Although alcohol consumption has generally declined, in some areas more people drink and they drink more. This has fueled an underground loot mining industry controlled by organized crime groups like the Mafia, as well as other gangs. Some policemen were bribed, and some politicians were ignored. However, many people have been prosecuted for breaking alcohol laws, which overloads the justice system. While smuggling is rampant, gambling and prostitution are also on the rise.
In the cities, there are many pubs, or underground drinking establishments, but in the countryside and in the working class, drinking has largely shifted from being in a bar to becoming a part of family life, reflected in the increased production of "gin" and the moon. There are also many cases of alcohol re-distillation in things like perfumes and paints, which are toxic materials.
Banning is also very expensive. A large amount of money was spent on enforcement, and tax revenue was lost due to the lack of alcohol sales. As the Great Recession began towards the end of the decade, it was difficult to justify the Prohibition when the economic benefits of its repeal could be seen.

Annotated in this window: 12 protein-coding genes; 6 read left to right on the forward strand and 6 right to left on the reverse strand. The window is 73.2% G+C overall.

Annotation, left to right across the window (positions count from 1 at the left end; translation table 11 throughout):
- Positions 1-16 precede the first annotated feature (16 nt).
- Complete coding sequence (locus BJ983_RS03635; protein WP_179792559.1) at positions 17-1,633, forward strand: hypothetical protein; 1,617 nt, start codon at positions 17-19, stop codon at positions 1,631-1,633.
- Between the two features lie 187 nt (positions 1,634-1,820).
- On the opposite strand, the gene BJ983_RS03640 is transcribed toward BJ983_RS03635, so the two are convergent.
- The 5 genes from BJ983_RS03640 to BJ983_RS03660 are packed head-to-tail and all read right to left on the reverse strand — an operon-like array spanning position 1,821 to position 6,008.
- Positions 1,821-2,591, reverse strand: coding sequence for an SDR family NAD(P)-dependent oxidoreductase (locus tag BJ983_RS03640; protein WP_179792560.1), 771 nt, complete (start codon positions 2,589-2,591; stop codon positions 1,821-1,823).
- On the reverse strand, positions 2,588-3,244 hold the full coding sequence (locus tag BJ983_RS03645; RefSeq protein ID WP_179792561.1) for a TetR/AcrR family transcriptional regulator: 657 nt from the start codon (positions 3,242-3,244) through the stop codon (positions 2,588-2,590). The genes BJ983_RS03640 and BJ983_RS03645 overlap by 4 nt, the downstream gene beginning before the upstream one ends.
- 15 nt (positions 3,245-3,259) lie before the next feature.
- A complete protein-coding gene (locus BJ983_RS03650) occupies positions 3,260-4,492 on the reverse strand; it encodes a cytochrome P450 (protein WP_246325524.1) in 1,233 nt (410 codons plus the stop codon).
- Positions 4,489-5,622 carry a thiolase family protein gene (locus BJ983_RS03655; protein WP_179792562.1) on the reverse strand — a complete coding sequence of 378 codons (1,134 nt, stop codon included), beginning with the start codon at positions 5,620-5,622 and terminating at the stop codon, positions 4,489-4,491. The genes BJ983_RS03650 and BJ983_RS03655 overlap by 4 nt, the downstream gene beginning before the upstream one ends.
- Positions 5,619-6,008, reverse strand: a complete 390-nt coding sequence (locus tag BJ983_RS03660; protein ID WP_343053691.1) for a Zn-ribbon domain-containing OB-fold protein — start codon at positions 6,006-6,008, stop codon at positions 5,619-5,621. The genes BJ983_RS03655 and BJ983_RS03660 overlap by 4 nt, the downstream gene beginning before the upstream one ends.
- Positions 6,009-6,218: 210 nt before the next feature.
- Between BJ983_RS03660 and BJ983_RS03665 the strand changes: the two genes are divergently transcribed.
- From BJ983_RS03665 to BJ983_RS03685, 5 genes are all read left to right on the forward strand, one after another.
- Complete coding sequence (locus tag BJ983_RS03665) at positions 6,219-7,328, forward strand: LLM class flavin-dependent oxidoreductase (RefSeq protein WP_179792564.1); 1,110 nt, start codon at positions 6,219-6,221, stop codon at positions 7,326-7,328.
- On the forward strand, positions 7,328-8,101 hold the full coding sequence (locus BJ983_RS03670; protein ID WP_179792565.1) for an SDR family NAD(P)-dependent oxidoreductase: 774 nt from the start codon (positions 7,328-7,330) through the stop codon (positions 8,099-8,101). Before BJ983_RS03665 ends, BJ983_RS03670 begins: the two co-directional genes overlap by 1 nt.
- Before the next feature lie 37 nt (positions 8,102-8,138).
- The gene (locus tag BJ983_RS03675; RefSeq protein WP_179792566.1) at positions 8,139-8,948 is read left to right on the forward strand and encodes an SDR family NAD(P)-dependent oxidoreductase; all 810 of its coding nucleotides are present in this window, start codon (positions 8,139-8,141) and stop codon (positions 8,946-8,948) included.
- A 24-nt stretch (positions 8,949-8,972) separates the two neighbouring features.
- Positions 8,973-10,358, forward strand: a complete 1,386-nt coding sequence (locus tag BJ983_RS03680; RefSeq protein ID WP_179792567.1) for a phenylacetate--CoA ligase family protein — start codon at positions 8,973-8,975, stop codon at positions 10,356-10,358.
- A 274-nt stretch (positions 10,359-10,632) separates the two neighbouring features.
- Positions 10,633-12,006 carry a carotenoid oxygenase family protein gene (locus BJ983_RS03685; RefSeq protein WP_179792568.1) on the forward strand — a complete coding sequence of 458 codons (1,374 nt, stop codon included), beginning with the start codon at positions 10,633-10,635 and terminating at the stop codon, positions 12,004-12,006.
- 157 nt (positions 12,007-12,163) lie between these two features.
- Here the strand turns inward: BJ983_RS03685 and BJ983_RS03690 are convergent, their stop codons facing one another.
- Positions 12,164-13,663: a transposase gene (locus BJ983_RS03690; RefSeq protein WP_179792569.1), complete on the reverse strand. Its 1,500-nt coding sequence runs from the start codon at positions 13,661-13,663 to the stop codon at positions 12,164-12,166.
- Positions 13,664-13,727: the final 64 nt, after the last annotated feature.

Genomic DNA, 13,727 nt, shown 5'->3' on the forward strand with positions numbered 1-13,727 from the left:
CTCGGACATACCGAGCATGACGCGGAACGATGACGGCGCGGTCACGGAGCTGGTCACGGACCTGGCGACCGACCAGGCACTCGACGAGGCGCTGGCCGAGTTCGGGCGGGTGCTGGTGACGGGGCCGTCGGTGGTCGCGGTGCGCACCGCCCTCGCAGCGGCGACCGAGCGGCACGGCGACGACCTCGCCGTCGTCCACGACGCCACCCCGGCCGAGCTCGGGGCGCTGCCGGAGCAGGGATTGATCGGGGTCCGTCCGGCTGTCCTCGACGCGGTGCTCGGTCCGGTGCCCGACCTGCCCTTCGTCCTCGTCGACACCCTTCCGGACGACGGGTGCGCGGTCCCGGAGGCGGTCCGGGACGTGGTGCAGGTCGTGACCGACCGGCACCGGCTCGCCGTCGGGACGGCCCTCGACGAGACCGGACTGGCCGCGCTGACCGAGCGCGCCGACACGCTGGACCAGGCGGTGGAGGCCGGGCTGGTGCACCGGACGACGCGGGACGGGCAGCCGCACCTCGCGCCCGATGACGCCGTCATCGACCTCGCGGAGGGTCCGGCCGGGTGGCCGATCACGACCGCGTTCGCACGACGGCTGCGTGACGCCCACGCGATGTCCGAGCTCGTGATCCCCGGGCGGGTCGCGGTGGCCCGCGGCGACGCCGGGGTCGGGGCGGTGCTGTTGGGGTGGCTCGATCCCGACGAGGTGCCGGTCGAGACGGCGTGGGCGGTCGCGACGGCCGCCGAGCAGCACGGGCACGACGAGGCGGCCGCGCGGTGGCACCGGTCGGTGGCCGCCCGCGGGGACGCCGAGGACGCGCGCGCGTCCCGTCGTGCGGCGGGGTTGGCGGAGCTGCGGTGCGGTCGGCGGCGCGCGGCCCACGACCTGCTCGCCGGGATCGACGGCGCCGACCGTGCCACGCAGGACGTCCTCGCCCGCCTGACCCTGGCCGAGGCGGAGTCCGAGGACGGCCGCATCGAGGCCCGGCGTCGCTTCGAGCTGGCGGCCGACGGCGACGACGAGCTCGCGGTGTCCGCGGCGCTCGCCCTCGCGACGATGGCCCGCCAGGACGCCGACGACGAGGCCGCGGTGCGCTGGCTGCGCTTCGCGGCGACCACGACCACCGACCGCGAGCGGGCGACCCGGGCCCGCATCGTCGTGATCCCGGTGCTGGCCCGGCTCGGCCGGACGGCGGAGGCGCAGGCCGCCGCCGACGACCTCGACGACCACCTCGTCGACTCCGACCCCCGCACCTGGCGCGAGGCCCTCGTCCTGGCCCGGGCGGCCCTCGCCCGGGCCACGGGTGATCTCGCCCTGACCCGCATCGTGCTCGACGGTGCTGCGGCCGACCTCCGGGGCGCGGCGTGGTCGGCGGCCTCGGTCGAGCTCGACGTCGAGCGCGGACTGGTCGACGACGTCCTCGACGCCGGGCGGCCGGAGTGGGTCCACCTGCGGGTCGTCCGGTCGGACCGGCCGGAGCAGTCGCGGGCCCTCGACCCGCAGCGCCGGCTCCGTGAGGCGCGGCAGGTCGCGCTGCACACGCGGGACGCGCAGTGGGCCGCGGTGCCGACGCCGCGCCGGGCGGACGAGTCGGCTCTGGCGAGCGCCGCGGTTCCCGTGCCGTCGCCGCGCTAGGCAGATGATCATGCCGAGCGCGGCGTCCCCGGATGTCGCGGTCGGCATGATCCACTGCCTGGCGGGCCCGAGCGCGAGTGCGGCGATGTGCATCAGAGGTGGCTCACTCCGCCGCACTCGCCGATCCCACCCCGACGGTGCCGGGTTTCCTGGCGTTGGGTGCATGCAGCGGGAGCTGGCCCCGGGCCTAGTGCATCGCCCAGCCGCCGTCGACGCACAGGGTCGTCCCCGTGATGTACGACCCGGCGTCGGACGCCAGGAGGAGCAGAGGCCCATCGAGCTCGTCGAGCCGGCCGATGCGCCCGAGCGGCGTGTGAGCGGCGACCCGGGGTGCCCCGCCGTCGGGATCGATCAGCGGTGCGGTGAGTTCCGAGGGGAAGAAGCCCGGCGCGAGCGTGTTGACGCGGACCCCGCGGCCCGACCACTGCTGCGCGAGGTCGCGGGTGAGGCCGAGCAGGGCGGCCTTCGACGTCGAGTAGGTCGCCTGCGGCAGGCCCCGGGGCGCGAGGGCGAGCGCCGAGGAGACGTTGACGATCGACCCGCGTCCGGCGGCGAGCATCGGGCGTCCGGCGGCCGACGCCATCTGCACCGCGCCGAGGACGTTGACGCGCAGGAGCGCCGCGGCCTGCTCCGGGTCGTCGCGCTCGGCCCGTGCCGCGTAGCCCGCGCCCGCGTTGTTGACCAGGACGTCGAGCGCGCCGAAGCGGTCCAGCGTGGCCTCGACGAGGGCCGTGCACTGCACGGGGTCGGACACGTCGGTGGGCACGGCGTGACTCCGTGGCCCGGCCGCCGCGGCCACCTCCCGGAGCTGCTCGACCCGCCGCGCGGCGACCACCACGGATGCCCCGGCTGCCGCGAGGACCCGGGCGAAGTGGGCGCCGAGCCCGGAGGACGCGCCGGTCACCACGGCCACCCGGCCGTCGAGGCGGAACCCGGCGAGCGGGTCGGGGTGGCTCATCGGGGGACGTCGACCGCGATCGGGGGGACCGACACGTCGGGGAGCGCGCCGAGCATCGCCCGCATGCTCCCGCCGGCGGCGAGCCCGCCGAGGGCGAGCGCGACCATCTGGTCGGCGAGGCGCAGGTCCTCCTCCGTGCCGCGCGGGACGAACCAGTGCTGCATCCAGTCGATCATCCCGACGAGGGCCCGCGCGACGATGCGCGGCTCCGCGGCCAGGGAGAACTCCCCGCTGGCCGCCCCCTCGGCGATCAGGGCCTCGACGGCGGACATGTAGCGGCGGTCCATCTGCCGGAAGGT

Many groups were formed to repeal Prohibition, such as the Association against Prohibition (AAPA). Many women joined the abolition movement, after they saw the devastation of alcohol amplified by the amendment itself. The National Women's Organization for Prohibition Reform (WONPR) has attracted 1.5 million members, many of whom previously supported Prohibition, but now see it as a cause of corruption, violent crime and underground drinking. Many members also said that when children see people disobeying the law, it can negatively affect them. WONPR, AAPA and other groups have come together to form the Uniform Abolition Council. The board lobbied at the Republican and Democratic Conventions of 1932, and the Democratic platform eventually included a plan calling for the repeal of the Prohibition, and candidate Franklin D. Roosevelt said he would work to repeal the Ban.